There is an epidemic growing in New Mexico not being talked about in mainstream media — the growth in suicide among Indigenous youth. But with September being the National Suicide Prevention Month, it is time we address this head-on systematically, otherwise our Native communities will continue to suffer.

Suicide has been gravely impacting New Mexico. In 2018 alone, New Mexico had the highest rate of suicide in the nation and it has been increasing every year since then. Most unfortunate, suicide impacts our youth disproportionately — especially Indigenous youth between the ages of 15 and 24.

According to the New Mexico Department of Health, among 100,000 native youth, 32 commit suicide in a year–the highest rate among all ethnic and racial groups in the state. And the trend is getting worse. At the national level, suicide is the second leading cause of death among Indigenous youth.



We cannot go forward accepting this as our reality. Our Indigenous youth are living through an epidemic and we must start to address it at the policy and community level.

It is critical, however, to realize this has been caused systematically. In general, the lack of resources to uplift and support the well-being of young people dealing with ongoing stressors, leading them to believe they have no other escape, is simply disheartening.

For centuries, since the onset of colonization of this land, our Indigenous communities have been displaced, forgotten, and left in the abyss with no infrastructure and medical or mental health care resources needed to effectively uplift our people. Now, Indigenous youth are navigating school in a pandemic while experiencing the intergenerational trauma from settler colonialism that upholds systems of racism, homophobia, transphobia, ableism, poverty, food insecurity, paternalism and land theft.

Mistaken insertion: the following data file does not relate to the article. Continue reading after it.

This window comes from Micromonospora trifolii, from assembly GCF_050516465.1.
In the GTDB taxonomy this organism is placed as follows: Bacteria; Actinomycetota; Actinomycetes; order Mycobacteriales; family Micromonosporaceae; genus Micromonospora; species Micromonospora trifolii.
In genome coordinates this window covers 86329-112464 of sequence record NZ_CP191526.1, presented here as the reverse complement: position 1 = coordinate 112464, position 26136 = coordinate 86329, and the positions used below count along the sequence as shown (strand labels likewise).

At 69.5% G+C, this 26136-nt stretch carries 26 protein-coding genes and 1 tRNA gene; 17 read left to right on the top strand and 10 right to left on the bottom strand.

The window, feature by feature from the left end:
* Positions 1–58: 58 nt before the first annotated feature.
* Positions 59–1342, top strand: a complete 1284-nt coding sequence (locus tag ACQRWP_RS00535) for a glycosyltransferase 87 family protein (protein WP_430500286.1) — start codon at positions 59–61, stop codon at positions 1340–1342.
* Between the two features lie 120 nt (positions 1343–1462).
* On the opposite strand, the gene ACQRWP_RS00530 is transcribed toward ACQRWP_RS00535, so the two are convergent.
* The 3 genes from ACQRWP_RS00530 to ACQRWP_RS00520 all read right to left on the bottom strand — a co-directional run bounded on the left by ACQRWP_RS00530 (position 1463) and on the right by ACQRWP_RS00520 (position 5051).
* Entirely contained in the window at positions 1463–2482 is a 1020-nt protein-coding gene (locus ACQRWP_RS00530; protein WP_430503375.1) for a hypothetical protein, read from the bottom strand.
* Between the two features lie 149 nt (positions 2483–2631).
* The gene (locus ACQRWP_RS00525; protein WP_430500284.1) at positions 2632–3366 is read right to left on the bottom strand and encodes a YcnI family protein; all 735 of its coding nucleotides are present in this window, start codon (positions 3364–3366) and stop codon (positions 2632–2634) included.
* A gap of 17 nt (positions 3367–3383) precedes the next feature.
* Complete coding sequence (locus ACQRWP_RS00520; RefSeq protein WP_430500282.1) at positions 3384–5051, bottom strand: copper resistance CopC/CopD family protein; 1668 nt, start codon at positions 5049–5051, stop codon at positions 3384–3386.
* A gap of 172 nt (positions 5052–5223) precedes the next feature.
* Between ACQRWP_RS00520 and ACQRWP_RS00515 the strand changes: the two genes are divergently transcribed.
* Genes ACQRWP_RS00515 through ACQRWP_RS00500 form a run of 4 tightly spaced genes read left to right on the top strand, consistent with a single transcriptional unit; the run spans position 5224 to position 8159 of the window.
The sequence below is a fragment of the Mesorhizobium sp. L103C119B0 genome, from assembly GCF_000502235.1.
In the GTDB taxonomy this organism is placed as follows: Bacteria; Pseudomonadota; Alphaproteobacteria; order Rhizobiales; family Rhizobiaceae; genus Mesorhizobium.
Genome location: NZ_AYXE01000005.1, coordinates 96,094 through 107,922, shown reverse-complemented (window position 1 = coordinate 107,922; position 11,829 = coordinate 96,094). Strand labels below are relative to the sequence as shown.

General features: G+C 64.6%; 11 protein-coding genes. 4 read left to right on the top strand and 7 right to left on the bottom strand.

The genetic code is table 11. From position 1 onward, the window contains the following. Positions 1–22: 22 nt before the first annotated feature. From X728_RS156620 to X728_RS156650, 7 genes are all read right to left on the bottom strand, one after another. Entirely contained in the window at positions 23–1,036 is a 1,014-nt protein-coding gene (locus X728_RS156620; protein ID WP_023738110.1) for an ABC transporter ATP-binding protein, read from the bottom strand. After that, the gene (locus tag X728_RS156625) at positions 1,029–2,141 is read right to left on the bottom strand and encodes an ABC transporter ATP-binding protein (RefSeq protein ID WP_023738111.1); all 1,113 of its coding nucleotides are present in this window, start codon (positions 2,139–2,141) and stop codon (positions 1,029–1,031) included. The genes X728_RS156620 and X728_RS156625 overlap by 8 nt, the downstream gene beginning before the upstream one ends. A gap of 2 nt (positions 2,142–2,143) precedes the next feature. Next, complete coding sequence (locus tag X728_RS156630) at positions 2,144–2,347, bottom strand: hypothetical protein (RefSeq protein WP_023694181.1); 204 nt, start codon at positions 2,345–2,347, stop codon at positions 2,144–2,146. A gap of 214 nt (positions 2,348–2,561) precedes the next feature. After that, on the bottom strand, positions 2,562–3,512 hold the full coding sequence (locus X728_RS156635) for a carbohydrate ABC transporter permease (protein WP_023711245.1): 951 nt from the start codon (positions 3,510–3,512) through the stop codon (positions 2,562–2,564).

As New Mexico moves forward in addressing the COVID-19 pandemic, we should not forget our youth who need help. It starts by pointing out that our Indigenous youth are hurting more than any other community in New Mexico and understanding why. It starts by ensuring New Mexico invests in more infrastructure and resources for public health and mental health in Indigenous communities which have been systematically relegated since the onset of colonization.

Native communities in New Mexico have been lacking sufficient housing, healthcare, mental health services, access to healthy food and water for centuries. The United States and its ongoing settler colonial project is continuing to take Native lands and exploit them while polluting the land, water, air, and plant and animal relatives in Indigenous communities.

Indigenous youth are growing up in communities polluted from uranium mining, fracking, and other resource extraction projects on or near their homelands. They are becoming who they are while dealing with historical trauma passed down for generations.

It is time for New Mexico to invest in more healthy support systems. Our children deserve stable housing, access to culturally relevant mental health services, healthcare, and healthy food and water. Our young ones need youth centered programs and services that acknowledge and support how they walk in this world.

Because If we want our youth to succeed, we need smart investments that will set them up for success now and in the future.

Jovita Belgarde is the Native Youth Coordinator for the Coalition to Stop Violence Against Native Women.

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